E. Coli Tainted Cheese Recalled in FloridaJan 16, 2008 | Parker Waichman LLP E. coli contaminated cheese is being recalled by Santa Rosa Cheese of Miami, Florida. According to the Florida Department of Agriculture, the cheese may be infected with a strain of E. coli that is weaker than the E. coli 0157:H7 strain. However, the E. coli tainted Santa Rosa Cheese can still cause illness in those who eat it.
According to the Centers for Disease Control, E. coli is responsible for sickening 73,000 people every year, and of those, 60 will die from the disease. E. coli causes diarrhea that is watery and bloody. Sometimes there is vomiting, but there is no fever. The illness lasts about a week. While most people will recover completely, E. coli poisoning can be very dangerous for children, the elderly and anyone with a weak immune system. In 2007, recalls of E. coli tainted foods were double what they where in 2006.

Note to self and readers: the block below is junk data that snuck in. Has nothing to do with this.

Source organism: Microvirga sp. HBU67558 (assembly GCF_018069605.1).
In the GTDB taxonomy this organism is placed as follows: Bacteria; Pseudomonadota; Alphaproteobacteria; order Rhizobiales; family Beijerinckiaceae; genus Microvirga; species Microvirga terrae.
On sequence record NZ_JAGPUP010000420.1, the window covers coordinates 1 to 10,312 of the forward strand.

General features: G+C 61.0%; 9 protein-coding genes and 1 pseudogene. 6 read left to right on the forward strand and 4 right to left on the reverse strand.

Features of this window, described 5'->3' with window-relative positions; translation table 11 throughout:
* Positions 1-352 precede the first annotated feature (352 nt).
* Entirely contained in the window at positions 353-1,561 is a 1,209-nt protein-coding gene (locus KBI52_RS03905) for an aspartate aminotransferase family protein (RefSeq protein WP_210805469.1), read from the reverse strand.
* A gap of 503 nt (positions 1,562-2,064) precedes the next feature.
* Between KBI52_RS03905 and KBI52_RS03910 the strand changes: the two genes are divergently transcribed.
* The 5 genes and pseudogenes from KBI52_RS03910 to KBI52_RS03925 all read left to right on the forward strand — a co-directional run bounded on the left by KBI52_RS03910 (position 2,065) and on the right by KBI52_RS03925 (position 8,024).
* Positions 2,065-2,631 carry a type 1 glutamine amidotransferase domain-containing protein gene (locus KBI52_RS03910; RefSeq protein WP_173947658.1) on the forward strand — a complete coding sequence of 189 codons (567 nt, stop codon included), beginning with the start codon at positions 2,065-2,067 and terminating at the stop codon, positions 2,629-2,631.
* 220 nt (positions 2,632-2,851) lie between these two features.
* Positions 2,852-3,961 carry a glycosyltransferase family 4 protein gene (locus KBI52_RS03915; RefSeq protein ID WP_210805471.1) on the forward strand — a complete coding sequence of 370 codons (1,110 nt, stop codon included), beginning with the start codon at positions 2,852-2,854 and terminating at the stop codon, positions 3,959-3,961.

The Santa Rosa Cheese recall affects Naturally Aged White Cheese with codes 565 and 589, various package sizes. Retailers who have purchased this product are urged to return it to the manufacturer - Santa Rosa Cheese, 4795 N.W. 72nd Avenue, Miami, FL 33166. Consumers who have purchased the product should return it to the store from which they bought it.
While no illnesses have been reported in relation to the Santa Rosa Cheese recall, other E. coli tainted foods have caused outbreaks of the disease. Just this week, Minnesota-based Rochester Meat Company recalled 188,000 lbs of meat that left 5 people ill with E. coli poisoning. The 67-year old Topps Meat Company was recently liquidated in a bankruptcy sale after it recalled more than 21 million pounds of tainted meat that made hundreds of people ill. In 2006, fresh spinach was linked to an E. coli outbreak that sickened 200 and killed 3.